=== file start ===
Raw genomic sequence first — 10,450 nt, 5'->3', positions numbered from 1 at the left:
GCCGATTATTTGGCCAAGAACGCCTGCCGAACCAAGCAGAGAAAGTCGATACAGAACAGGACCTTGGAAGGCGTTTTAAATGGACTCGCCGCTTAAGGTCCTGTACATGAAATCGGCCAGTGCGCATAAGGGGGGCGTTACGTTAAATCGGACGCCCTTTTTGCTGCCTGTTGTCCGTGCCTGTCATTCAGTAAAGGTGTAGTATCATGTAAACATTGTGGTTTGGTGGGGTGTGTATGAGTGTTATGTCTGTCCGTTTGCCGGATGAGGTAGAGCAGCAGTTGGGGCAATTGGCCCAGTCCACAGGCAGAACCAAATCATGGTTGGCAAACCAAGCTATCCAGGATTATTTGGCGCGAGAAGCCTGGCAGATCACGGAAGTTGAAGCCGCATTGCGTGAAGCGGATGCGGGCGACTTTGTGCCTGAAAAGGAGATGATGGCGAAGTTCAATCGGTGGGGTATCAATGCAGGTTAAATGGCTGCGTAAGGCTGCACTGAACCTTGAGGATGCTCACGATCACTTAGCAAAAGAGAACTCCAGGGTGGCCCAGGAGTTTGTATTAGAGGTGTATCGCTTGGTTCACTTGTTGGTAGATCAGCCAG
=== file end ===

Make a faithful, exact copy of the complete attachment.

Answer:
Raw genomic sequence first — 10,450 nt, 5'->3', positions numbered from 1 at the left:
GCCGATTATTTGGCCAAGAACGCCTGCCGAACCAAGCAGAGAAAGTCGATACAGAACAGGACCTTGGAAGGCGTTTTAAATGGACTCGCCGCTTAAGGTCCTGTACATGAAATCGGCCAGTGCGCATAAGGGGGGCGTTACGTTAAATCGGACGCCCTTTTTGCTGCCTGTTGTCCGTGCCTGTCATTCAGTAAAGGTGTAGTATCATGTAAACATTGTGGTTTGGTGGGGTGTGTATGAGTGTTATGTCTGTCCGTTTGCCGGATGAGGTAGAGCAGCAGTTGGGGCAATTGGCCCAGTCCACAGGCAGAACCAAATCATGGTTGGCAAACCAAGCTATCCAGGATTATTTGGCGCGAGAAGCCTGGCAGATCACGGAAGTTGAAGCCGCATTGCGTGAAGCGGATGCGGGCGACTTTGTGCCTGAAAAGGAGATGATGGCGAAGTTCAATCGGTGGGGTATCAATGCAGGTTAAATGGCTGCGTAAGGCTGCACTGAACCTTGAGGATGCTCACGATCACTTAGCAAAAGAGAACTCCAGGGTGGCCCAGGAGTTTGTATTAGAGGTGTATCGCTTGGTTCACTTGTTGGTAGATCAGCCAG